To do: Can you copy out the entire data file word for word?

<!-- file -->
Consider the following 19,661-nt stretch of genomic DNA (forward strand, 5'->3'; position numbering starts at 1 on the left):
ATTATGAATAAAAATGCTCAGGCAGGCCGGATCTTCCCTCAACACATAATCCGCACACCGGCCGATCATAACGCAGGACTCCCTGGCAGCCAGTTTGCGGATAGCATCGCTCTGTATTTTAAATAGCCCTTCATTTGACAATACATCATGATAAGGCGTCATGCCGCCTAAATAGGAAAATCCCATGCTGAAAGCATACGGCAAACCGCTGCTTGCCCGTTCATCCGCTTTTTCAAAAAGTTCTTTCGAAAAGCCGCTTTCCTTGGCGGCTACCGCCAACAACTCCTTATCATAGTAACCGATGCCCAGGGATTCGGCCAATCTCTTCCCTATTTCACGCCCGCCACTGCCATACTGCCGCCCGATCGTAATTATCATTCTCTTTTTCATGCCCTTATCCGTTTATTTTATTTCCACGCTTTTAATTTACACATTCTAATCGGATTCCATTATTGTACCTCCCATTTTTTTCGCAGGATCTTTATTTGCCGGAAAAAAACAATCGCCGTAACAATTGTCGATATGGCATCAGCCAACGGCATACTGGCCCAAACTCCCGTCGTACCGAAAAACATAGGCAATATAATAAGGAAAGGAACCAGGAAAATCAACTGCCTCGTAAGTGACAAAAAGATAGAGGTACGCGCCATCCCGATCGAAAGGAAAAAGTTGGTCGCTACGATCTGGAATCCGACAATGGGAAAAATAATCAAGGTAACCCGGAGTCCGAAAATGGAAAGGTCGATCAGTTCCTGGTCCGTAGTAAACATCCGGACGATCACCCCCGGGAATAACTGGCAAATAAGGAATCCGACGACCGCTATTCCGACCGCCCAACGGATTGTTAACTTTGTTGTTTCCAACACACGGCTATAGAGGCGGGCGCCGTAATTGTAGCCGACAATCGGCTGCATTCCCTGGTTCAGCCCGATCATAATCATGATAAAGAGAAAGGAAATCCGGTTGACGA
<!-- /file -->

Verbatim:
Consider the following 19,661-nt stretch of genomic DNA (forward strand, 5'->3'; position numbering starts at 1 on the left):
ATTATGAATAAAAATGCTCAGGCAGGCCGGATCTTCCCTCAACACATAATCCGCACACCGGCCGATCATAACGCAGGACTCCCTGGCAGCCAGTTTGCGGATAGCATCGCTCTGTATTTTAAATAGCCCTTCATTTGACAATACATCATGATAAGGCGTCATGCCGCCTAAATAGGAAAATCCCATGCTGAAAGCATACGGCAAACCGCTGCTTGCCCGTTCATCCGCTTTTTCAAAAAGTTCTTTCGAAAAGCCGCTTTCCTTGGCGGCTACCGCCAACAACTCCTTATCATAGTAACCGATGCCCAGGGATTCGGCCAATCTCTTCCCTATTTCACGCCCGCCACTGCCATACTGCCGCCCGATCGTAATTATCATTCTCTTTTTCATGCCCTTATCCGTTTATTTTATTTCCACGCTTTTAATTTACACATTCTAATCGGATTCCATTATTGTACCTCCCATTTTTTTCGCAGGATCTTTATTTGCCGGAAAAAAACAATCGCCGTAACAATTGTCGATATGGCATCAGCCAACGGCATACTGGCCCAAACTCCCGTCGTACCGAAAAACATAGGCAATATAATAAGGAAAGGAACCAGGAAAATCAACTGCCTCGTAAGTGACAAAAAGATAGAGGTACGCGCCATCCCGATCGAAAGGAAAAAGTTGGTCGCTACGATCTGGAATCCGACAATGGGAAAAATAATCAAGGTAACCCGGAGTCCGAAAATGGAAAGGTCGATCAGTTCCTGGTCCGTAGTAAACATCCGGACGATCACCCCCGGGAATAACTGGCAAATAAGGAATCCGACGACCGCTATTCCGACCGCCCAACGGATTGTTAACTTTGTTGTTTCCAACACACGGCTATAGAGGCGGGCGCCGTAATTGTAGCCGACAATCGGCTGCATTCCCTGGTTCAGCCCGATCATAATCATGATAAAGAGAAAGGAAATCCGGTTGACGA